We are gathered here today to make fried cookies. Klejner (sometimes spelled Kleyner), a classic Danish cookie, that's served at Christmas. Little fried knots of dough for ringing in the holiday season in Denmark.
I should probably make it clear that I am not in Denmark. I'm in Canada, but I'm of Danish descent. And Irish. But I didn't know I was Irish until I started to research my ancestry because of the high potato levels in my blood steam.
How Danish am I you ask? Well I'm Danish enough to be able to say thank you, you're welcome and pass the klejner in Danish. And truthfully I can't really say "pass the" so I just use a waving hand motion to represent "pass the"
I inherited this recipe for Klejner from my farmor (Danish for paternal grandmother) Agnes.
Klejner are really just twisted fried donuts and they're popular in a ton of other countries as well. The shape may be a little different, the name will definitely be different, but it's basically the same thing. Fried cookie dough.
And it's SIMPLE cookie dough at that. Flour, sugar, baking soda, vanilla, eggs, milk, butter. That's it.
You just add your dry ingredients to your handy, dandy mixer and mix. If you don't have a handy, dandy mixer ... mix by hand.
Throw in your wet ingredients: the vanilla, butter and milk and mix everything up until combined. You're creating a dough.
If the dough is too sticky and really sticks to your work surface knead in some flour.
Just sprinkle it over your dough and knead away. If you're using a stand mixer, mix away.
You want the dough to be dry enough so it isn't sticky, but not so floury that it'll crack when you roll it out.
It will look like the ball up above. Except your pastry board might be different. You might not even have a pastry board. Just be prepared for a few differences when you look down at your blob of dough.
As long as it doesn't crack or stick when you roll it out, you're good.
The dough gets rolled out to ¼" thick (or even a little thinner) and then cut into 1" wide strips.
Once the strips are cut you cut them again into 3" lengths then use a paring knife cut a small hole, just off-centre in each strip.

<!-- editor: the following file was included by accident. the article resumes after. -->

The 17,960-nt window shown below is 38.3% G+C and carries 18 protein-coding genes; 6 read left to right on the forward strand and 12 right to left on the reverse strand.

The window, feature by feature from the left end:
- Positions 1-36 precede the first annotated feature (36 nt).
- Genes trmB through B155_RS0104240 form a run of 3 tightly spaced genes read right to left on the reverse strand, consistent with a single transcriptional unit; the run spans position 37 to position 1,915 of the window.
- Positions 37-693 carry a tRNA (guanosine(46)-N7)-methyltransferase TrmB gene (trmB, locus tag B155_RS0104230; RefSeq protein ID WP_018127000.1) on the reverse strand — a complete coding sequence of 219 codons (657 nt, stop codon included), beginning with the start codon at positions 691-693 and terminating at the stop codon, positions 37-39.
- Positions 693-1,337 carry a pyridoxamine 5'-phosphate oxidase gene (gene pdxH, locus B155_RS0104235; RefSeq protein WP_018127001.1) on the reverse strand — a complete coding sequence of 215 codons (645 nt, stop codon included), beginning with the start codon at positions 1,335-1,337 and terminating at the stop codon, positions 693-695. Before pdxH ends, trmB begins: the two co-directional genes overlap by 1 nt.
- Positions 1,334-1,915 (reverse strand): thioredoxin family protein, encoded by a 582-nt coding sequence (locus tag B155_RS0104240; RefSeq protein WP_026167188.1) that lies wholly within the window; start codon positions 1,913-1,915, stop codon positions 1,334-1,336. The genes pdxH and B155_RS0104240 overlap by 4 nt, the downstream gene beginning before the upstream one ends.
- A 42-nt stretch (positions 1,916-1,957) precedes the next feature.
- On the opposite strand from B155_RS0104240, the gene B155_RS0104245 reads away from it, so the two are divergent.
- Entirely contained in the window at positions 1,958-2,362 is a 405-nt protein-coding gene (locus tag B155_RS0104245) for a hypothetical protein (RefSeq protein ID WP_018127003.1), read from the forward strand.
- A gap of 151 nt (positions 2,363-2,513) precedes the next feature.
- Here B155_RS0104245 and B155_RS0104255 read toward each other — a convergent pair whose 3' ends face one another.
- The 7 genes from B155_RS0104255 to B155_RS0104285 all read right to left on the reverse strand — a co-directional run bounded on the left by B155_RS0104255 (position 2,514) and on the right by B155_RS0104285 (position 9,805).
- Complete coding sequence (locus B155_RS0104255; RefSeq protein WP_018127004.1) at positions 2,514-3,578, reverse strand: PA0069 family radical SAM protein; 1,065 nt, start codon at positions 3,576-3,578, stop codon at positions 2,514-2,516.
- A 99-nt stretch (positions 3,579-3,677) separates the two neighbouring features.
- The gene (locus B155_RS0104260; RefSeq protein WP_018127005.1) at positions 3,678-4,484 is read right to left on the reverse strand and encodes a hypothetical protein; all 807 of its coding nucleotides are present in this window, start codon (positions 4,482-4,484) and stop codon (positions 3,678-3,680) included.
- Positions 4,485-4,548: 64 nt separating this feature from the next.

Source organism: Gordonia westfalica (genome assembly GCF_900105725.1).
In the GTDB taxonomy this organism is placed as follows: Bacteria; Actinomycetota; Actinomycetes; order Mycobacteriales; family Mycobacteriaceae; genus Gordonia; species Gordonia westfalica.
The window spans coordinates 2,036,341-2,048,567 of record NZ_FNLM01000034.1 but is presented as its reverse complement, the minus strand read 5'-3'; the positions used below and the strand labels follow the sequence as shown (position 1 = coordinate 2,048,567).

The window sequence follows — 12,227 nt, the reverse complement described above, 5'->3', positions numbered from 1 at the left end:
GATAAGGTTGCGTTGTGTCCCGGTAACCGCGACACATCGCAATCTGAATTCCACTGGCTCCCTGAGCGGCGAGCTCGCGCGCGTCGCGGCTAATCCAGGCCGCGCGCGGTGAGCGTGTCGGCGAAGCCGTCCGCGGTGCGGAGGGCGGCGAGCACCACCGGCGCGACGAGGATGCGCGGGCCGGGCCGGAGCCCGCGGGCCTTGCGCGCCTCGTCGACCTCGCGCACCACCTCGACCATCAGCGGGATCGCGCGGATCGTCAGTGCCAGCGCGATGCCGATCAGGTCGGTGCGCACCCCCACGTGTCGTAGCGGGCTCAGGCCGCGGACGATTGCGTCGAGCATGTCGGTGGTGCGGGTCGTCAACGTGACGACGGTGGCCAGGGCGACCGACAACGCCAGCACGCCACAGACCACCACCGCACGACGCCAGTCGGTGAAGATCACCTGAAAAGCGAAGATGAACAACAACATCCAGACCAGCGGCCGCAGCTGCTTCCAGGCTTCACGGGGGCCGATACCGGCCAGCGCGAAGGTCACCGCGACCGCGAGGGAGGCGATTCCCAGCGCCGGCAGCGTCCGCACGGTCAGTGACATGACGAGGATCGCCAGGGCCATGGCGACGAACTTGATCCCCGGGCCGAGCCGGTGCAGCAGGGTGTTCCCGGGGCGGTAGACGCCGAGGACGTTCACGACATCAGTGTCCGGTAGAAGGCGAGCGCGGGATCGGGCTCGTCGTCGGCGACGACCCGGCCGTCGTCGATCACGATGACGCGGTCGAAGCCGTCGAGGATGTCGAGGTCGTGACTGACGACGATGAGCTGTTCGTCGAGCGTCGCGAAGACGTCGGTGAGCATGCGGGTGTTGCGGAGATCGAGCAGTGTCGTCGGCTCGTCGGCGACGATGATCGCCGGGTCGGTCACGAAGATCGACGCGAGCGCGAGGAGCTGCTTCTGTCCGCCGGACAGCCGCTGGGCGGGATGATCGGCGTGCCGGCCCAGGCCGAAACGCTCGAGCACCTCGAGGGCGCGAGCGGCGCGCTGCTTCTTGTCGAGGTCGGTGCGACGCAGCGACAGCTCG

NOW is the fun part. You turn every little strip of dough into a knot by pushing one end through the hole.
Repeat with all the dough until you have a big pile of uncooked knotty looking things.
Now whip out that deep fryer and heat it to its highest setting. If you don't have a deep fryer you can fry them in a pot. Yup. Like I said, they're fried cookies. The best kind of cookie as far as I'm concerned.
Carefully drop your cookies into the fryer. You can do about 10 or 12 at a time. Once the cookies have browned on one side, flip them over with a fork or whatever you have on hand, so the other side gets browned. They only take a couple of minutes to cook so keep an eye on them.
The cookies will be golden brown. Like you'd expect a fried cookie to be. Drain them on a paper towel.
Just before serving them, sprinkle them with powdered sugar. At this point you can either admire them or eat them. Or give them away. Or eat them.
And that my friends is how you make a Danish Christmas Cookie.
- 3 eggs
- ¾ cup sugar
- 4 cups flour
- 4 tablespoon milk
- 1 teaspoon baking soda
- 1 teaspoon salt
- 1 teaspoon vanilla extract
- .25 lb butter softened
- ½ teaspoon cardamon (optional)
- Mix together dry ingredients reserving ½ of flour
- Add in remaining ingredients and mix well until dough smooth.
- If needed, add the reserved ½ cup of flour to the dough.
- Roll dough out to a scant ¼" thick.
- Cut dough into 3" x 1" strips. I use a pizza wheel for this.
- Cut a slit in the centre of each strip of dough. The direction of the slit should run the length of the strip, not across it.
- For each strip of dough, pull one end through the centre cut slit and pull through to the other side. This will form a sort of knot.
- Deep fry until the dough begins to form a golden colour.
They're one of my favourite cookies, because I grew up on them and we all have a soft spot for something we grew up on don't we? I mean how else do you explain your lingering love of macaroni and cheese made with powdered cheese? Also these cookies aren't overly sweet. In fact they aren't very sweet at all. If you want them sweeter add a little bit more sugar.
If you don't like sweet stuff at all, then just stick with potatoes.
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